|Country of origin||France|
|Standard||Marans-Club de France (in French)|
|Egg colour||dark brown|
|PCGB||soft feather: heavy|
The Marans, French: Poule de Marans, is a French breed of dual-purpose chicken, reared both for meat and for its dark brown eggs. It originated in or near the port town of Marans, in the département of Charente-Maritime, in the Nouvelle-Aquitaine region of south-western France.
It was created with the local feral chickens descended from fighting game chickens carried from Indonesia and India. Those original Marandaise fowl were "improved" for the table through recombination with imported Croad Langshans.
Several clutches of fertile eggs were imported to the United Kingdom in or soon after 1929 by Charles Kelvynge Greenway, the second Baron Greenway, and some were hatched.: 126 However, it is not certain that the Marans – with unfeathered shanks – shown by Lord Greenway at the Crystal Palace in 1934 descended even partly from this French stock.: 126 According to the Poultry Club of Great Britain, the British Marans derives from cross-breeding of a variety of breeds including the Braekel, the Coucou de Malines, the Coucou de Rennes, the Croad Langshan, the Gâtinaise, the Faverolles and the barred Plymouth Rock.: 194 : 172 It may be a distinct breed, unconnected to the French Marans.: 127
Ten colours are recognised in the French breed standard for large fowl: white, wheaten, silver cuckoo, golden cuckoo, black, copper-black, silver-black, copper-blue, black-tailed buff and Columbian. Bantam colours are black, white, copper-black and silver cuckoo. Fourteen colours are listed by the Entente Européenne. The British type, with unfeathered legs, is not recognised in France.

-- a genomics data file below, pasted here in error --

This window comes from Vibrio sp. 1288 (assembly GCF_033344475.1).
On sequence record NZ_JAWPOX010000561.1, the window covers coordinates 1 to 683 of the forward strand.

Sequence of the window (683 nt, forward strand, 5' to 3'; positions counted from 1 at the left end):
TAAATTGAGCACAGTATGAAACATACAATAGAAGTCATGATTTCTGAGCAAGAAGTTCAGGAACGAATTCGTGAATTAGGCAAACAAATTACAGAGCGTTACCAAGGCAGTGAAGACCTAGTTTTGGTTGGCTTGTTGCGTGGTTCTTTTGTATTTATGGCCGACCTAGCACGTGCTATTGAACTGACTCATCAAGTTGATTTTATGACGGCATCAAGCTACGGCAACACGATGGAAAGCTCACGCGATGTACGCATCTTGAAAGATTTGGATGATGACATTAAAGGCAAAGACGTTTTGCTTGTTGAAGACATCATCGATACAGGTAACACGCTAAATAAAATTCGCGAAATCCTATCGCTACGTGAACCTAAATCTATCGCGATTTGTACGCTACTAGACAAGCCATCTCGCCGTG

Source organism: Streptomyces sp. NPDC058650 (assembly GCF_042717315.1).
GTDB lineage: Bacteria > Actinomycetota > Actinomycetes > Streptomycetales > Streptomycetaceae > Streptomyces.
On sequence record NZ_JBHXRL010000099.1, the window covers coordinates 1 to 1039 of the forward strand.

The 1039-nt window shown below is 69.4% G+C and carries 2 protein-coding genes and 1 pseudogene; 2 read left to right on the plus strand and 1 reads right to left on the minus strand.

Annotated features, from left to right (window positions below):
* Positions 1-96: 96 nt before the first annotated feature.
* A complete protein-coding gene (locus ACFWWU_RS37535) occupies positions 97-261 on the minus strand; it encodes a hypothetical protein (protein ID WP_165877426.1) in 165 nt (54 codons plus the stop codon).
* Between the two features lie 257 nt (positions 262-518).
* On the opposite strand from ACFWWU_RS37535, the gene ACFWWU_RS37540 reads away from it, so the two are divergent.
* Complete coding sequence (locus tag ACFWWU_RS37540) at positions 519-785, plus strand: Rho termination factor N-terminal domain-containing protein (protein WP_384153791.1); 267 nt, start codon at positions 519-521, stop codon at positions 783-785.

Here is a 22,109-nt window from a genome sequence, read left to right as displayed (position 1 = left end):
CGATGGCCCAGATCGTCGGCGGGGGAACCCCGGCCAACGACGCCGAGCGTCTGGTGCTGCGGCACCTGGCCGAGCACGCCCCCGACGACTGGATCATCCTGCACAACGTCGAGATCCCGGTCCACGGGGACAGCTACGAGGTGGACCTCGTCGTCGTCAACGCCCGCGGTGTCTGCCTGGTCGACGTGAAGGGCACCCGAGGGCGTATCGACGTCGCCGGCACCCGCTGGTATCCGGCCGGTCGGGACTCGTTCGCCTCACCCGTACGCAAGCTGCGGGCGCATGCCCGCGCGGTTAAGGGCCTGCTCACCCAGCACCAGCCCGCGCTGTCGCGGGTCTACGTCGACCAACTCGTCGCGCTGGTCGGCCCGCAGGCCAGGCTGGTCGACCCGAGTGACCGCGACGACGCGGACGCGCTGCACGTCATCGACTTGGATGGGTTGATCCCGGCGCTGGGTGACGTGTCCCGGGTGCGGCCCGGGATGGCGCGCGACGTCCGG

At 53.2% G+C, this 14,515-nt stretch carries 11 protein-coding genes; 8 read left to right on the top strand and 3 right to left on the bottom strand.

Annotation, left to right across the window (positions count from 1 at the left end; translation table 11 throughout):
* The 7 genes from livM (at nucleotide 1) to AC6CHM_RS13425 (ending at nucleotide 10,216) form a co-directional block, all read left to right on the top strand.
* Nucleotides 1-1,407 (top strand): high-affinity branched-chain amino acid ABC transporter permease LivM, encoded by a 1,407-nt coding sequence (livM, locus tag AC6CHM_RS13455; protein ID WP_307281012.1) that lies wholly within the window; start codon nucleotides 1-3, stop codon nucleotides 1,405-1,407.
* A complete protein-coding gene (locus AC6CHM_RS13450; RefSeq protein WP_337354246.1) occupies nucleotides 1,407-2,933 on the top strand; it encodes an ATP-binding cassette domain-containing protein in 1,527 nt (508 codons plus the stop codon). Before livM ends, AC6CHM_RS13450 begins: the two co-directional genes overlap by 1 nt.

They should have orange eyes. The shanks are usually slate or pink, the soles of the feet should always be white as Marans have white skin, not yellow. Though the original Marans could also be feather-legged birds, British breeders preferred the clean-legged version, and thus feather-legged Marans are now mainly found in France and the United States. The Australian Poultry Standard recognises both feather- and clean-legged. The American Poultry Association only recognises feather-legged.
Marans hens lay around 150–200 dark brown eggs each year depending on the variety. Marans are historically a dual-purpose bird, prized not only for their dark eggs but for their table qualities as well.
- Standard officiel de la Marans (in French). Marans-Club de France. Archived 4 March 2016.
- APA Recognized Breeds and Varieties: As of January 1, 2012. American Poultry Association. Archived 4 November 2017.
- Liste des races et variétés homologuée dans les pays EE (28.04.2013). Entente Européenne d’Aviculture et de Cuniculture. Archived 16 June 2013.
- Breed Classification. Poultry Club of Great Britain. Archived 12 June 2018.
- Pascale Nuttall, Laurent Bessol, Caroline Lesage (2020). Le guide Larousse des poules et du poulailler (in French). [Paris]: Larousse. ISBN 9782035939647.
- J. Ian H. Allonby, Philippe B. Wilson (editors) (2018). British Poultry Standards: complete specifications and judging points of all standardized breeds and varieties of poultry as compiled by the specialist breed clubs and recognised by the Poultry Club of Great Britain, seventh edition. Chichester; Hoboken, New Jersey: Wiley Blackwell. ISBN 9781119509141.
- Victoria Roberts (2008). British Poultry Standards: complete specifications and judging points of all standardized breeds and varieties of poultry as compiled by the specialist breed clubs and recognised by the Poultry Club of Great Britain, sixth edition. Oxford: Blackwell. ISBN 9781405156424.
- Nathalie Semenuik, Georges Pernot (2008). Les poules (in French). [Paris]: Editions Artémis. ISBN 9782844166937.
- David Scrivener (2009). Popular Poultry Breeds. Ramsbury, Marlborough: The Crowood Press Ltd. ISBN 9781847979711.
- 2nd Australian Poultry Standard, 2012, published by the Victorian Poultry Breeder Association (trading as Poultry Stud Breeders and Exhibitors Victoria)